Our Farm in 2020

 

Winter 2012 at Nature’s Route Farm. During the winter of 2012 we really went back to the drawing board to “overhaul” our business and feel that it is important to convey some of our planned big changes. We are sure that every season will have lots of farming challenges; will it be too hot, too cold, too wet or too dry or will there be a catastrophic weather event? While we are prepared to have some ups and downs, we are ever optimistic. 2012 marks our sixth season and since we began our farming career a lot of things have changed. Our expectations have morphed, our realities have been checked and our ambition tried. 2011 was a great year, but, when it was all done we recognized some major fault lines in our business. We have worked hard and while we have invested a huge amount in infrastructure we still lack a sheltered and controlled place to wash our produce, our storage facilities need to be bigger and we need to get our vegetable storage out of our basement cold rooms. The infrastructure we have invested in (mechanization, barn, vehicles, equipment) leave us well suited to increase production but have only been possible because we skimped on hired help.

Specifically. When we both developed pneumonia and/or chest infections at the end of 2011 the alarm bells were loud and clear. Everything we do relies on our well-being and physical prowess. We are getting older and realize that now is the time to share our ambition and physical portion of our work with employees.

Our Plans. We have been very happy with the environmental sustainability of our farming practices and feel that the larger we get the more widespread these ecologically responsible practices will be. We see opportunities for our farm to grow and believe that there is significant potential for us to sell more great tasting vegetables. By growing our business we will be able to pay a better wage to our employees, have better working conditions and provide us with a more equitable living. While we enjoy many aspects of our work, we need to have more time for our family and need to earn more than $2-$5/hour. The changes we are planning will hopefully enable us to concentrate on business and build on our experience.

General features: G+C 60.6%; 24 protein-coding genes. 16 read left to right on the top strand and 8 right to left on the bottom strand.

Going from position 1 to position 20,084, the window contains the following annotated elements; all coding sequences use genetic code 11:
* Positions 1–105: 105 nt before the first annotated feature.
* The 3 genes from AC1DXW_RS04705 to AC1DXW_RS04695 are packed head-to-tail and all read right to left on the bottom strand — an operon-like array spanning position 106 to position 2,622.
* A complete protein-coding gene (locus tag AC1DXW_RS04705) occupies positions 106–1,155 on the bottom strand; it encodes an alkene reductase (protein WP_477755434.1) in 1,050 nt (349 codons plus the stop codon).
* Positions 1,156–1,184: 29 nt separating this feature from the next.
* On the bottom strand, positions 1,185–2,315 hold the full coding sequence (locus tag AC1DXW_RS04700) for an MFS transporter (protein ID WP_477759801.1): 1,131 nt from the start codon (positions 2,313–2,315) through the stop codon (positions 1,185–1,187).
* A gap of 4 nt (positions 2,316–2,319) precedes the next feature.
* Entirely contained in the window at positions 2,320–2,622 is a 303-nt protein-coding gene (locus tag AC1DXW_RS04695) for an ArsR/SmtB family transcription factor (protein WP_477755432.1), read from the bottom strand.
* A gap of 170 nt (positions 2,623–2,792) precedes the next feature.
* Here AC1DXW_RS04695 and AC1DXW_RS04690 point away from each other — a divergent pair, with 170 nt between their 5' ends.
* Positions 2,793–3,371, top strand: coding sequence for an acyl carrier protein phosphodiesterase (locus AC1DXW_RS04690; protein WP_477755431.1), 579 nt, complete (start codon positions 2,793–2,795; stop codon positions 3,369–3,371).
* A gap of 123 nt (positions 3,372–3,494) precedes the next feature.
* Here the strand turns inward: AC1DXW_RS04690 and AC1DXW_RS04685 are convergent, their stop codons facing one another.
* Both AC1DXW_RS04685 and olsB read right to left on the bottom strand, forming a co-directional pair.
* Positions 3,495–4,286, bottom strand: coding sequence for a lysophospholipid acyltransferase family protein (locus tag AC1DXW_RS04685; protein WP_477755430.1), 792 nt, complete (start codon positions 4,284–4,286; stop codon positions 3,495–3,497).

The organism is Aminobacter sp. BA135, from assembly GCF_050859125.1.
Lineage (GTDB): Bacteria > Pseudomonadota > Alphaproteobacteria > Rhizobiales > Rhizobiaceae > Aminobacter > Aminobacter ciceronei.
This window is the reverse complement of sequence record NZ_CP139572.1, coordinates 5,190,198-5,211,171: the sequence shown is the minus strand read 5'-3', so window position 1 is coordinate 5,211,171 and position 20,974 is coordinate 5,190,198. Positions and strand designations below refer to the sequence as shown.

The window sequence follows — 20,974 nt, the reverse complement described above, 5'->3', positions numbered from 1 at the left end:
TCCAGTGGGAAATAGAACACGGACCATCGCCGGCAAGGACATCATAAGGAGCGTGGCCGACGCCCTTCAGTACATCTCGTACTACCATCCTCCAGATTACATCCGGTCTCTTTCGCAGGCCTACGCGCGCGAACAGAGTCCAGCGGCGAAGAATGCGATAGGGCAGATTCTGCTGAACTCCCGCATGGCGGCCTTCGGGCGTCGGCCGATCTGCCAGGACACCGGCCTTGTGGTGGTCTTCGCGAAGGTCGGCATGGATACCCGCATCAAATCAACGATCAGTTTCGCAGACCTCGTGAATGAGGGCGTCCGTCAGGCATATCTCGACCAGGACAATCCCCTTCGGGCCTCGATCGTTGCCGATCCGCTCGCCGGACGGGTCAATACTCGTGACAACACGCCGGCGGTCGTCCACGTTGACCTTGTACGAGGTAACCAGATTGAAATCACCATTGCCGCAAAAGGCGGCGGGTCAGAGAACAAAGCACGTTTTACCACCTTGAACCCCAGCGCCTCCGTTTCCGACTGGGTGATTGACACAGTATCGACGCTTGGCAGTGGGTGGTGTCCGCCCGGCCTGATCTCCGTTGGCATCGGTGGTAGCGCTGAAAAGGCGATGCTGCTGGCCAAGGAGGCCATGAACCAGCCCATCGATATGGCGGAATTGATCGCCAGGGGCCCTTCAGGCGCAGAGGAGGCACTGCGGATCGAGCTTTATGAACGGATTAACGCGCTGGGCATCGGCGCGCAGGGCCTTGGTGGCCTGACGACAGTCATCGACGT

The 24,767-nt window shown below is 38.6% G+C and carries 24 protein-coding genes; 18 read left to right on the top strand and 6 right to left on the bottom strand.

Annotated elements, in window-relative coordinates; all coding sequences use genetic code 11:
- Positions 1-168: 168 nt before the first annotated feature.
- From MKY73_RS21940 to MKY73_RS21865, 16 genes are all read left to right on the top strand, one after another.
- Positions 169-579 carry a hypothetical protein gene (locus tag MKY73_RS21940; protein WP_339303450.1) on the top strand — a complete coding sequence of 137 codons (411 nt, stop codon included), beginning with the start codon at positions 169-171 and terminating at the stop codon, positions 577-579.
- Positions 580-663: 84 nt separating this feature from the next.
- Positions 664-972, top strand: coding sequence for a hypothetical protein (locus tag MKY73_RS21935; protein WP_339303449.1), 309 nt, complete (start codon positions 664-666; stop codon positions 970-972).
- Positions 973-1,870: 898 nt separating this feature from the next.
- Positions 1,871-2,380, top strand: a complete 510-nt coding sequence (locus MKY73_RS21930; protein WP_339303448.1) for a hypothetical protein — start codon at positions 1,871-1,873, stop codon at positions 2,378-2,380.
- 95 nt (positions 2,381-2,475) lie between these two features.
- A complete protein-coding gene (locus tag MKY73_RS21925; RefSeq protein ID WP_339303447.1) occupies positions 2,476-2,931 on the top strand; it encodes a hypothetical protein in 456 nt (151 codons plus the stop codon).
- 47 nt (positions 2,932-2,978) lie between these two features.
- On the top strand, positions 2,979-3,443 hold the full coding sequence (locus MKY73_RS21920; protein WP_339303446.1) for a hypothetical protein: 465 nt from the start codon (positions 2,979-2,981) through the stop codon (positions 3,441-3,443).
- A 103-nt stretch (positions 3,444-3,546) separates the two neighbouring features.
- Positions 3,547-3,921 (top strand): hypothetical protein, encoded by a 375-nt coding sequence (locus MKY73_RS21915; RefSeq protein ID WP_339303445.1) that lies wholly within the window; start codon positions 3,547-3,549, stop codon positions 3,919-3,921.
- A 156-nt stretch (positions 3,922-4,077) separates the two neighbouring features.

Transformation. So, what does this really look like? The spring of 2012 marks several “firsts”: We hired our first full time employee, we will build a simple 300ft long by 17ft wide “high tunnel”, we will install a completely electric irrigation system and we are building our first dedicated vegetable facility including a work area, a vegetable handling and storage area along with a 95ft by 27ft greenhouse. Our new facility is a true commitment to making our business work. It will make washing and packing our vegetables much less arduous and will enhance our produce quality control while improving both our long and short term storage. It will be made “tractor-trailer” size to provide flexibility for future growth. It will include an outside “dirty area” where field dirt and soil will be removed, a “clean area” for packaging and storing produce along with a separate heated area that will be used for curing warm weather crops, a greenhouse work area, an early season “growing room” and a winter heated work shop. The entire facility will be insulated and in 2012 we will have enough cold storage to ensure we have produce at the market 12 months of the year. Our new building will include an almost south facing roof and a waste water management system that will enable us to reuse wash water to water the greenhouse. These features combined with a complete electric irrigation system will make it easier for our farm to reduce our reliance of fossil fuels in the future.

What matters to you? We aim to improve our displays and flow during deliveries while keeping our basic format of several CSA pick-ups per week and the Sackville Farmers’ Market. While we are sure we will have a few hiccups and obstacles along the way, we hope that most of these changes will be “transparent” to the average vegetable eater. It will likely take us a couple more years to really get our feet under us. To keep our sanity and health we hope for modest growth while our business undergoes this transformation. If we are successful our business should be ready for significant growth by 2014.

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